In many ways, I consider Yvette to be a personal miracle. We could have easily not met and I could have continued drinking and drugging myself into the grave. God works in mysterious ways having brought someone into my life who would not have known the difference between ecstasy from aspirin on the night I had met her. Now, six years long years later and we are embarking on this journey together.
Recovery is a process. A very difficult and different process for all of us. Post treatment is not easy, there is a lot to it. I have been through it, I am still in it, I will always be a recovering addict. I look forward to sharing more of my personal experience in recovery during the coming months. And my story is not yet complete, it has barely started!
But this is not about me. This is about us, those of us currently struggling with mental health and drug addiction issues, about those of us dealing with the burdens of a punitive criminal justice system, about every family member who has lost a loved one or who may be watching a loved one go down that path of an unproductive life rather it be from drug abuse or other mental illnesses, about making that transition from treatment to the real world just a little bit easier. I believe there are things we must be doing differently.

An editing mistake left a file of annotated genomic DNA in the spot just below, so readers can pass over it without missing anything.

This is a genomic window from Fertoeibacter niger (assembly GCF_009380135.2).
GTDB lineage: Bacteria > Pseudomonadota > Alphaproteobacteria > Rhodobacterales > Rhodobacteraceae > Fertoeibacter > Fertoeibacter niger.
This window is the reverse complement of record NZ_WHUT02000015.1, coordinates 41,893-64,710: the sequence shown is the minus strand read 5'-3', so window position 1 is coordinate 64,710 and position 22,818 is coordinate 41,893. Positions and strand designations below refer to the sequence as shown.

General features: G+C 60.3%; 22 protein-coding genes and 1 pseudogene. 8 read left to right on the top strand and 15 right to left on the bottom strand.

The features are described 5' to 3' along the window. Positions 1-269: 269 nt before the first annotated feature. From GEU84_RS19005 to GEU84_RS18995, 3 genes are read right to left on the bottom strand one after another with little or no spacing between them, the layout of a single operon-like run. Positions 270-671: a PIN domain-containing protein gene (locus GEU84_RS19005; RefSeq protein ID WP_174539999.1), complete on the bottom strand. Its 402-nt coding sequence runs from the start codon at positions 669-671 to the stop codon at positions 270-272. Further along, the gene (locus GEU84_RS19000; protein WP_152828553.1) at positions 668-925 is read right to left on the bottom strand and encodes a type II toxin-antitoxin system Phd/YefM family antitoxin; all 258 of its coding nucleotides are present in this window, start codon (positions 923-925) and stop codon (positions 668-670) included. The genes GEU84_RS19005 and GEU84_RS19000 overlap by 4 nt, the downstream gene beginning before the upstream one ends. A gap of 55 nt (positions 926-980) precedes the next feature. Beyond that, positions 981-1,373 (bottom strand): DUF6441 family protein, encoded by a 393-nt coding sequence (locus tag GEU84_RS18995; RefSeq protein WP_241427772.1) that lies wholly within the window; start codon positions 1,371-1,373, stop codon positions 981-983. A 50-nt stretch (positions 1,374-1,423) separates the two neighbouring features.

Along with electoral reform, this is a central reason to why I am running.
Yvette and I know that we are capable of serving you proudly as your state representative. We are all in this together, Yvette, our team and myself. Together, we ask for your honest consideration. We believe if you can give us that, that this campaign will become both viable and historic. And that we will make positive change for Somerville, Massachusetts, and even the country. We have a great opportunity with this campaign to start chipping away at the two party system and the overall corruption which keeps most people wanting to stay as far away from government as possible. This is the perfect campaign to start doing just that. We ask you to join us.